In recent years, the customer retail journey has been through a period of significant change across several industries – largely due to the internet and related technologies.
In today’s connected society, purchase decisions can be made from all manner of devices and locations. Often a strong wi-fi signal and a spare five minutes can be enough to place an order, with goods arriving in a relatively short period of time.
Big retailers have made the entire process such a seamless journey, that a considerable number of people now buy items online and have almost eschewed the traditional method of physically visiting shops.
Such change has also been prevalent within the automotive sector. Despite a historical reluctance from dealers to move online, consumers now want to research, choose and even order their car digitally – or at the very least, with a combination of internet research and physical sales process.
Customers are now empowered to conduct thorough research into makes, models, and payment options before stepping foot into a dealership – and sales teams need to adapt to this new way of working, or risk being left behind.
Rather than relying on local footfall to fill the order books, it’s important to consider how the internet can be a force for good – reaching a wider audience while still creating a local showroom experience. While this inevitably creates an opportunity to engage more people, it also means there is far more choice on the part of the buyer.
There’s also little point in attracting customers, if the rest of their experience is going to be disappointing. Advancements such as sign anywhere, one connected F&I system and a clear compliance procedure will stand you in good stead for repeat business, and endorsement from purchasers.
When it comes to meeting FCA standards, dealerships must not only sell F&I products compliantly, but they need to be able to evidence it too. Until recently, ticking the regulatory boxes have involved a very paper-heavy approach, which can be frustrating for the dealer and consumer – particularly if the decision-making process had been slick up to this point.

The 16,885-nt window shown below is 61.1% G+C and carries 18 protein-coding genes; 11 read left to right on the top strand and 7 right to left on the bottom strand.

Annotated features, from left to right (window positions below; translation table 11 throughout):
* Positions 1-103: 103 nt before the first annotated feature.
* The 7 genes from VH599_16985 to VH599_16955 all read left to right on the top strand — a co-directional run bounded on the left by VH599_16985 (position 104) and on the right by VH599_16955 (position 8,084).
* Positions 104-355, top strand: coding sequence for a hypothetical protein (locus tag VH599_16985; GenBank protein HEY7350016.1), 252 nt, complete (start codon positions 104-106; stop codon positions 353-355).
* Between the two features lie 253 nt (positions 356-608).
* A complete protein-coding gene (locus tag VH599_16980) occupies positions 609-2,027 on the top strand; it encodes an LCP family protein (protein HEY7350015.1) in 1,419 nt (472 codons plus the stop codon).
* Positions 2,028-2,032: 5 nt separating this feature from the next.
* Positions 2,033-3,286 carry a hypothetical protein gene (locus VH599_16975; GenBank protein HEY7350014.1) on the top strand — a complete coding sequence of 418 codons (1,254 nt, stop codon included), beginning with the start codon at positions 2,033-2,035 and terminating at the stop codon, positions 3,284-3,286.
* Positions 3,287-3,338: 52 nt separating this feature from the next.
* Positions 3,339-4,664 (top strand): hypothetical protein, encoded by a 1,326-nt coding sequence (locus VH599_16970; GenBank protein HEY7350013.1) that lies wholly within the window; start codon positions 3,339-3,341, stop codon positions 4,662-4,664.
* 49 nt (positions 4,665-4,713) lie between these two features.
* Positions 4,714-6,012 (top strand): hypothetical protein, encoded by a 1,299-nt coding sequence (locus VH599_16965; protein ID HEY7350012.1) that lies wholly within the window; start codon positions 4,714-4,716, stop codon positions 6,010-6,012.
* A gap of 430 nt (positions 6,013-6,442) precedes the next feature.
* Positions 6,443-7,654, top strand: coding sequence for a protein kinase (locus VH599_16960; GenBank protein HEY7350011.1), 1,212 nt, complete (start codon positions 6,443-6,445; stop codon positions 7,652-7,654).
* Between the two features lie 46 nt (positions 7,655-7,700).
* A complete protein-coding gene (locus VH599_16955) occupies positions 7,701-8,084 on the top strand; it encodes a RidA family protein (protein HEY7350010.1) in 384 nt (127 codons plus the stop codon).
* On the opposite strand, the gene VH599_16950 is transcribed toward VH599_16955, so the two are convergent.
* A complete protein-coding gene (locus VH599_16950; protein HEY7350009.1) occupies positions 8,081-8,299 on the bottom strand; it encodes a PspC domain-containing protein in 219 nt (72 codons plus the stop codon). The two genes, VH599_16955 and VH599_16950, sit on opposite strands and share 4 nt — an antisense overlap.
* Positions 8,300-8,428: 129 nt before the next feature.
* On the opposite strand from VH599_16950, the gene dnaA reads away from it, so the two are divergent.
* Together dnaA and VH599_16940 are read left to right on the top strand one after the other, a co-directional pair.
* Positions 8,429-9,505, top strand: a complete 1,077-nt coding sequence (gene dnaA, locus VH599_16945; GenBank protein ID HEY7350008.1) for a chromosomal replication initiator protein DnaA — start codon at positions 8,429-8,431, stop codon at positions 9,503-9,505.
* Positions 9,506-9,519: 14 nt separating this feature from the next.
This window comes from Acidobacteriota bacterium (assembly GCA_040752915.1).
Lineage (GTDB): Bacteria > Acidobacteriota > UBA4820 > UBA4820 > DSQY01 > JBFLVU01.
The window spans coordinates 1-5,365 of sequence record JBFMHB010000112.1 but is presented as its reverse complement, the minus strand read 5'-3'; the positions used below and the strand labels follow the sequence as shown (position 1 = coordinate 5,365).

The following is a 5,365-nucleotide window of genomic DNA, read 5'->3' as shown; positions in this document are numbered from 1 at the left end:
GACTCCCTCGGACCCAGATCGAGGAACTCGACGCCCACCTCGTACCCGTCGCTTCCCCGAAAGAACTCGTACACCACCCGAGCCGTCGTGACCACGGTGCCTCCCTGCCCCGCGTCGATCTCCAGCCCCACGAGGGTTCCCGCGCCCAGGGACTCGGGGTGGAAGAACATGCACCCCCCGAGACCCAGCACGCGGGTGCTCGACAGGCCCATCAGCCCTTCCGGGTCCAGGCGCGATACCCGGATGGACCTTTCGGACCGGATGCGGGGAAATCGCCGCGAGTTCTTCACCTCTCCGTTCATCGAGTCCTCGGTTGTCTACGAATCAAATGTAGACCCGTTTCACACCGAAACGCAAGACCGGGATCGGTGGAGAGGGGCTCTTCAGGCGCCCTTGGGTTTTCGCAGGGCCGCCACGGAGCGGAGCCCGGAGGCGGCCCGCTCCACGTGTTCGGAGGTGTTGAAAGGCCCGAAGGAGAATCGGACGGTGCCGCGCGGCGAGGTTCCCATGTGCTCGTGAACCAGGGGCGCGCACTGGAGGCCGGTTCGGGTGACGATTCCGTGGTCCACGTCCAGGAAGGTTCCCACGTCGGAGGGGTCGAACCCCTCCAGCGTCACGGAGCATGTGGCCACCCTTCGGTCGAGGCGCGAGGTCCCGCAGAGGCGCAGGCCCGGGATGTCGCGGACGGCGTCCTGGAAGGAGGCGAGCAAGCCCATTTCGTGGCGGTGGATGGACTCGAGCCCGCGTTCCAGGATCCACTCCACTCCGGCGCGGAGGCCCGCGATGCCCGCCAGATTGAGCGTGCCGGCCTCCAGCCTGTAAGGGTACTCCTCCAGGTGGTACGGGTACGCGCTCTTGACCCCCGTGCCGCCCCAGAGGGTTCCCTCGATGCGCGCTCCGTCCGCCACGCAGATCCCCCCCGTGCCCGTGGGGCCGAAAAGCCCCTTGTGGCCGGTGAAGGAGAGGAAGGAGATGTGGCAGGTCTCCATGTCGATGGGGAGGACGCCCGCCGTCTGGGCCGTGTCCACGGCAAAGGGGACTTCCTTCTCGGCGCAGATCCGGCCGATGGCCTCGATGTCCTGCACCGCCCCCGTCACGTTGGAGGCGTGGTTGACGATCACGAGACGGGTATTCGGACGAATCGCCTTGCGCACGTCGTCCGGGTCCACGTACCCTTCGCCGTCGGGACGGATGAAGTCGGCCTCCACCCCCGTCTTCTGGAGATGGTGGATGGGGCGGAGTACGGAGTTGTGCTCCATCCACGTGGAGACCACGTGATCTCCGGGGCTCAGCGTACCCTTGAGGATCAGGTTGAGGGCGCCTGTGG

The buyer should be at the heart of everything a compliant automotive dealer does, and technology can enhance their experience – whether they realise it or not. By moving to a paperless journey, patrons can receive and answer questions directly to their device, and – depending on their needs – salespeople can ensure only relevant products are offered for them.
Of course, a move to online inevitably means the storage of increasing amounts of personal data – which must be handled with care. This information has often been branded ‘the new oil’ and has become the lifeblood of many organisations, regardless of industry.
With firms moving most – if not all – of their data onto computers, the nature of the information present, and the sheer amount of it, we’ve seen an increase in the number of cyber criminals looking to get their hands on this material.
Any organisation that holds data must have arrangements in place to ensure it is protected, and that should a breach occur, it can be detected and closed down. As such, it’s now a given that security forms part of a wider business or technology strategy.
The risk of data breach is high and, as recent examples have shown, regulators take a dim view on any organisations that don’t have appropriate security mechanisms in place – and are prepared to issue large fines.
It’s less that technology and data security go hand in hand, it’s now absolutely imperative for any organisation to ensure security is a core component of their wider business or technology strategy.
Keeping the customer experience at the very forefront of your mind, those automotive brands which get their online presence right, truly put the buyer at the heart of everything they do. Brands which ensure a compliant and secure journey before, during and after a sale, will be best placed to adapt in these changing times.
Ben Moore, Dealtrak, IT Director